NANTA Declares State of Emergency in Aviation Sector


In order to save the air transport sector, which is described as a catalyst to economic development of any nation, the President of the National Association of Nigerian Travel Agencies (NANTA), Mr. Bankole Bernard has urged authorities to declare a state of emergency in the aviation industry.

Bernard pointed out the poor airport infrastructure, high cost and scarcity of aviation fuel and lack of major maintenance facility as some of the factors that have dogged the progress of the industry. He said declaring a state of emergency in the sector would attract the attention of government to rescue the sector, noting that its collapse would certainly erode the nation’s economy and exacerbate the current recession the country is facing.

Speaking during a breakfast meeting in Lagos at the weekend, Bernard said instead of growing, the sector has been regressing and all the successes achieved in the past are being lost.

NANTA boss observed that the economic downturn and lack of incentive policies prompted foreign airlines to leave the country, starting with Iberia and United Airlines and forced Emirates and British Airways to reduce their frequency and capacity respectively, but in reaction to this development, people said it did not matter, adding that the situation has now degenerated to the extent that some domestic airlines are forced to suspend scheduled services.

Bernard said it has become imperative for NANTA to speak on the state of the industry because the body is at liberty to speak without fear or favour.

He said during the time when most of the foreign airlines funds were trapped in Nigeria, NANTA cried out that if some of these airlines leave, the country may be at risk of losing 300, 000 jobs that even when the money was finalised released, the airlines have lost about 40 -50 of the value of their tickets.

He lamented that government policy in the industry is not favorable both to the domestic airline operators and foreign airlines.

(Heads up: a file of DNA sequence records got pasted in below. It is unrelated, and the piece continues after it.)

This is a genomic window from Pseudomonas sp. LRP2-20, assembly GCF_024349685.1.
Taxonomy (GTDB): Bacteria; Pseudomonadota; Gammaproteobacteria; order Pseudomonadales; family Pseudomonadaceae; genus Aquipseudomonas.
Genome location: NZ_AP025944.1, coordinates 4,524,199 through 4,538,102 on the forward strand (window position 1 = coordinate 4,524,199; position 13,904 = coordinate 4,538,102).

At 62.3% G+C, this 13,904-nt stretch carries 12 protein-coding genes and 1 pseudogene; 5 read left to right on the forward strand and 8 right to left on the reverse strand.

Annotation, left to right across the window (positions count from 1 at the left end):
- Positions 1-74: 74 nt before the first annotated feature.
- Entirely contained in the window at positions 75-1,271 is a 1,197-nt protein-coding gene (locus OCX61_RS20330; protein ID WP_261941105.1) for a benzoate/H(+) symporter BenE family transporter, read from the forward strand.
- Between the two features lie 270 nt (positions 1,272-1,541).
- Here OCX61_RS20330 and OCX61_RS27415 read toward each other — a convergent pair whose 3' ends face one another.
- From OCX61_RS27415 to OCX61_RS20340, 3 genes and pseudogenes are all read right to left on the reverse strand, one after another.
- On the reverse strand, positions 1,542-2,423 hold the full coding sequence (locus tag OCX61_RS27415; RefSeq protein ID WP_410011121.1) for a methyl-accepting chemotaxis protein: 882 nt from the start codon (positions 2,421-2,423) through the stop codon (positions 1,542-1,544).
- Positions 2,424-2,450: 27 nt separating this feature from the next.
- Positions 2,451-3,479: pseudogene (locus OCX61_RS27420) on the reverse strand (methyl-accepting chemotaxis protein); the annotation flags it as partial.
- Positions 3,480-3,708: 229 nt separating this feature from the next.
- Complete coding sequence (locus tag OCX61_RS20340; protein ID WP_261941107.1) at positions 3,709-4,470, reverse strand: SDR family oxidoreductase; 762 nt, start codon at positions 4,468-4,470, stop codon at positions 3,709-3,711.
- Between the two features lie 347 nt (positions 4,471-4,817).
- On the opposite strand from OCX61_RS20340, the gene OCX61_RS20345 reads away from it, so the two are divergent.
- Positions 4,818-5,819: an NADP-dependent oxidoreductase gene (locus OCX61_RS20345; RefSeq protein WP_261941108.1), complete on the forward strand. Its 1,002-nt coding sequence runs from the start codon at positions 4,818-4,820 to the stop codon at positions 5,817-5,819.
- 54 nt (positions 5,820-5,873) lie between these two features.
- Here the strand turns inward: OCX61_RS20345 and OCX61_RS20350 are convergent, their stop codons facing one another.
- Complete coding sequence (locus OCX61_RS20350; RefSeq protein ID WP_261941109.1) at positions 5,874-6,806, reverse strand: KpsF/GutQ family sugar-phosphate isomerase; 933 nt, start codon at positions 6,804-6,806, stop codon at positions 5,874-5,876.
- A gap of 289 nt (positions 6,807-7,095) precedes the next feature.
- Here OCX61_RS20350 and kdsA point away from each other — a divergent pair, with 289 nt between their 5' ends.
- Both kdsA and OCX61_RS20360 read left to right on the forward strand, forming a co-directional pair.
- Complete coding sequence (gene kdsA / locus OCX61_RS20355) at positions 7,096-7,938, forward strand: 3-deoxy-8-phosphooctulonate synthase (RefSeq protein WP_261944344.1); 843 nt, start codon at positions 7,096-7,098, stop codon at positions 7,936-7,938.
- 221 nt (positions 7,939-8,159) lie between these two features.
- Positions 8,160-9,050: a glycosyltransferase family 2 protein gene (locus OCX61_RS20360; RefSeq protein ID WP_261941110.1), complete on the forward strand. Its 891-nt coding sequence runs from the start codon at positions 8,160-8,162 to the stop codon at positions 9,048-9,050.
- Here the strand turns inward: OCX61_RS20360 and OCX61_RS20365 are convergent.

“Nigerian airports are obsolete and have nothing to write home about, instead of genuine development; rather kiosks are springing up here and there at our airports where shopping malls are springing up in other serious airports. Ghana has seen our inadequacies and has reduced their aviation fuel by 25 percent in a bid to reposition Accra as a hub and are working to establish their national carrier, by so doing, it will be coming to Nigeria to take our passengers and take off from Accra. Even some of the airlines now quarter their crew in Ghana. This will take money away from Nigeria’s economy to Ghana and this will force the travel agencies to start relocating to Ghana. This is the reason why a state or emergency should be declared in the aviation industry or the industry will disappear completely” Bernard said.

He said that government needs to come to the aid of the aviation industry to save it from total collapse as the Nigerian travelling public is suffering.

Furthermore, Bernard noted that the body has held meetings with the Nigerian Civil Aviation Authority (NCAA) and other relevant agencies with a view of salvaging the situation, adding that though the government is still looking at generating revenues from tourism but that the country is still struggling to get one percent of its Gross Domestic Product (GDP) from tourism.

According to him, “Tourism industry cannot grow without a perfect aviation industry.”

NANTA boss also expressed concern about the state of the Abuja runway, which he said is a major source of concern to the airlines as South Africa Airways flight was recently damaged by bad state of runway which left the aircraft grounded for days and the passengers were lodged at Sheraton Abuja at the high cost of money to the airline and inconvenience of the passengers.

Bernard remarked that now that the country does not have a national carrier it could designate present domestic carriers to play such roles pending when government would be able to establish a national airline.

He said up till, now the Maintenance Repair and Overhaul (MRO) facilities are still lacking in the country, adding that other nations depend on aviation to grow their economy while Nigeria is struggling to generate revenue in the industry.

Bernard noted that if Ghana succeeds in their plans of making Accra a hub in West Africa, airlines would be coming from Ghana to pick passengers from Nigeria and travel agents would start relocating to Ghana, stressing that this would create wealth for Ghana and money that supposed to be spent in Nigeria would now be spent in Ghana.

NANATA president said that this is already happening as some airlines are keeping their crew members in Accra.